BY JANET FRISHBERG
What you can do when your best friend from childhood is in a coma—her brown, used-to-be-red hair in a resigned French braid next to her neck, or sometimes a wavy mess, or sometimes you've gone to the hospital and curled it for her, the way you once did for school dances, and clasped your eyes closed and imagined zipping up the back of her dress, the way she used to dance, like a flamingo you said about how she lifted one foot compulsively—is not much.
You can ride the bus. Listen to Counting Crows and pray for rain so the weather could match your insides for once in this drought of a winter. Watch the electric birds on their strings, buzzing in stagnant circles around Chinatown.
You can throw down a hand towel when your shift at the café ends. When you've made all the salami sandwiches for the day, slicing your hand open by accident on the crunchy baguette—you didn't even know this was possible, to bleed from bread. And feel the way this work is left at work, the way your brain’s your own but your paycheck barely covers rent. And every month, the most predictable thing in your life, your mom deposits 675 dollars in your bank account and never says a word about it.
You can drink your way through gin and tonics with your newer friend Lizzy in a dive bar in the Lower Haight, until you spot two men, clearly tourists. You can play the animal game with them: Lizzy will be a giraffe and you a baby raptor. Until they want to leave with you and you and Lizzy have to unvelcro yourselves and giggle backwards down the street, wondering how short the distance is between laughing and crying when you're riding a night made of gin.
When your best friend is in a coma you can sit on the toilet in the mornings hoping to poop, waiting waiting, head in your hands, wondering if it's your sad blocking your bowels.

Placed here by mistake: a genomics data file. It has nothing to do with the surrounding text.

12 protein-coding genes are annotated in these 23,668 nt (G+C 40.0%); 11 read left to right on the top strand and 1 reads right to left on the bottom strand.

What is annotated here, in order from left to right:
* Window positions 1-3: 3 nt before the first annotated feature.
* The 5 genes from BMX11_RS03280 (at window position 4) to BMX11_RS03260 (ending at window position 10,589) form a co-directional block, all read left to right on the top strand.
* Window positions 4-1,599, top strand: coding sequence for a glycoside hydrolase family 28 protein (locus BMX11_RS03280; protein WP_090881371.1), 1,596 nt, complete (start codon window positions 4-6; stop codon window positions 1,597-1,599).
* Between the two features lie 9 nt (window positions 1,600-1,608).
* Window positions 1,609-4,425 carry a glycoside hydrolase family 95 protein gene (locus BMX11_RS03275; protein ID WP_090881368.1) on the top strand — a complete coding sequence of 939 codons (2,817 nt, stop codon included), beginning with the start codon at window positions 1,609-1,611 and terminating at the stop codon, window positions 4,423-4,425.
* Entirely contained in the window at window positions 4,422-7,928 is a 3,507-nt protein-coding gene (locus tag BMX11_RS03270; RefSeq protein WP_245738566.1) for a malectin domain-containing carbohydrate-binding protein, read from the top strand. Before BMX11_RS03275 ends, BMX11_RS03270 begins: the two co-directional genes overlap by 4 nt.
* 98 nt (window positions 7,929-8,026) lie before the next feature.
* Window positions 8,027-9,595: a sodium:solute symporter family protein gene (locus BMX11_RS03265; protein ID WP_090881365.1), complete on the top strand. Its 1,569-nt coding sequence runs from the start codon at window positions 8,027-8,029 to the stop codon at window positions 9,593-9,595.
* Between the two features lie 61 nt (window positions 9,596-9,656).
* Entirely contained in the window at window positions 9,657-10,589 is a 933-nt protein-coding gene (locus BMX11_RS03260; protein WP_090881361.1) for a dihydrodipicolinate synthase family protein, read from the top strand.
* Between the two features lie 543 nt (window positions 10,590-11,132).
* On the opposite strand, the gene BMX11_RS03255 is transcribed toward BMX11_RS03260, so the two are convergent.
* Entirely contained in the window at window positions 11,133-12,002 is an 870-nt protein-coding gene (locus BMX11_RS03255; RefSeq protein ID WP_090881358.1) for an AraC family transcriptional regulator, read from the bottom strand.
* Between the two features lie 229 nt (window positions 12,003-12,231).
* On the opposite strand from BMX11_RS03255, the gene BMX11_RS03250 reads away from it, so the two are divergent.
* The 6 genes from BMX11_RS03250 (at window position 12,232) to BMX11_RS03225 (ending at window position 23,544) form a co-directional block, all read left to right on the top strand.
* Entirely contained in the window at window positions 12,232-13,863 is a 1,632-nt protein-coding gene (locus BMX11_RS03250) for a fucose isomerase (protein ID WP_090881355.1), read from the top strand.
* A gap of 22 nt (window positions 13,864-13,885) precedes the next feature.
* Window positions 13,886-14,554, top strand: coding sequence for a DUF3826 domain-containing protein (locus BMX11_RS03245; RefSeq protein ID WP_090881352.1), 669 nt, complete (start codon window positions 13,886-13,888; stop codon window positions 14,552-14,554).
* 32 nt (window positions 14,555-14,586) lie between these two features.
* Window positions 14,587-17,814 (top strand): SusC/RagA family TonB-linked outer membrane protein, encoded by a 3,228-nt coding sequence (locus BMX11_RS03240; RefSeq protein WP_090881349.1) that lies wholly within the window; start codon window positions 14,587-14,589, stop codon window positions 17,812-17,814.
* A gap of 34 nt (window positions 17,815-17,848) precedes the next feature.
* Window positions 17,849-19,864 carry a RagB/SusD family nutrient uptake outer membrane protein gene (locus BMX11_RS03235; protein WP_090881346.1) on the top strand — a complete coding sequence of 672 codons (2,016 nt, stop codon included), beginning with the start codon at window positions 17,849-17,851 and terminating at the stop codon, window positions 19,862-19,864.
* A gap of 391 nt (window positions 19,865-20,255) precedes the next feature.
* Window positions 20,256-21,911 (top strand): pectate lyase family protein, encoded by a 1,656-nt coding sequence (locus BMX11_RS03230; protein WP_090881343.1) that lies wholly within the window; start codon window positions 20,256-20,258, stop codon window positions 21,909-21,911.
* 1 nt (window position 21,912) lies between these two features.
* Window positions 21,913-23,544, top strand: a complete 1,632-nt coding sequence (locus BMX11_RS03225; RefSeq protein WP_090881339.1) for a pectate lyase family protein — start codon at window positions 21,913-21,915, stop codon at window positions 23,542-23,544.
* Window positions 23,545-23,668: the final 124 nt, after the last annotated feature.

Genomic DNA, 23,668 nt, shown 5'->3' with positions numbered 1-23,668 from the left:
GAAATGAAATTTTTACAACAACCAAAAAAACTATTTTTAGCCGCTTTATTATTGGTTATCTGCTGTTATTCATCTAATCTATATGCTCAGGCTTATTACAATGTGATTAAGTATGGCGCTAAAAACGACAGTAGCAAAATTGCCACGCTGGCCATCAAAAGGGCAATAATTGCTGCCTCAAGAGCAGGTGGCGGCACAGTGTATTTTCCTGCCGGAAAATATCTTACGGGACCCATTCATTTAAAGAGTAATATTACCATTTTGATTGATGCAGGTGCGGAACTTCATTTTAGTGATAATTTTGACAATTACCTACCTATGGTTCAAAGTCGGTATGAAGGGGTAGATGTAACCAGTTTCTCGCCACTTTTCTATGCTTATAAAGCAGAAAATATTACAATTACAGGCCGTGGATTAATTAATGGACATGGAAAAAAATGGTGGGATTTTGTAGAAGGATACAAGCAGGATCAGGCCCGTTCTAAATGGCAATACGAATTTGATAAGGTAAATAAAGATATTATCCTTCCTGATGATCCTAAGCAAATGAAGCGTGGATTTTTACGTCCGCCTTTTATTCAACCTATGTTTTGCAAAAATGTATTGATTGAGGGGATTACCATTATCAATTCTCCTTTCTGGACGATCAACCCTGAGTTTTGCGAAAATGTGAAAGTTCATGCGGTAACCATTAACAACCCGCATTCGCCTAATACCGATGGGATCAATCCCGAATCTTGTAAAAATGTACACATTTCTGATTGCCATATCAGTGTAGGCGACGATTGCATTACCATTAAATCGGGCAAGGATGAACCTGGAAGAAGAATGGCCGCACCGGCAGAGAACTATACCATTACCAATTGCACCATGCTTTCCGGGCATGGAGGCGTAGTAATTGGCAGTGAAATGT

You can keep trying to learn patience: it's been 27-days, it's been there's-no-chance-time, it's been maybe-there's-a-chance, it's been this-is-what-hope-feels-like, it's been this-is-where-you-lose-your-faith. You lose it in the beeping of machines, which will break, be buried in a landfill, and rediscovered one day 836 years from now. The diggers won't even have any idea: these were the pieces of plastic that kept her alive, or what we once called alive when we forgot what it really meant.
When your best friend is in a coma you can drive out to the suburban hospital after visiting hours; five weeks later, they know you're the closest thing to a husband she might have. After all, you two are not religious and only 23, sharing a February birthday, yours the 15th and hers the 21st. You can close the door of the room and scream wake up wake up wake up wake up. The way when she used to visit, you’d turn over your plump happy body towards her in the mornings, and wake her up by sticking your naked finger in her nose or ear, until she made that crying sound and stuffed her head under the pillow. The way you showered and then dripped wet hair into her open hand. Her tiny palm which you now squeeze, saying do you feel this do you feel this do you feel this; the way you too have lost feeling with her. The way you always told yourself you'd die if she died.
But she hasn't died and neither have you. Your hunger each morning when you awake proves this like a punch in the stomach: you are too cowardly to even die with her.
No one asks about childhood best friends. No one asks who doesn't already know, and almost no one knows because you don't want to try to explain to them what a person is.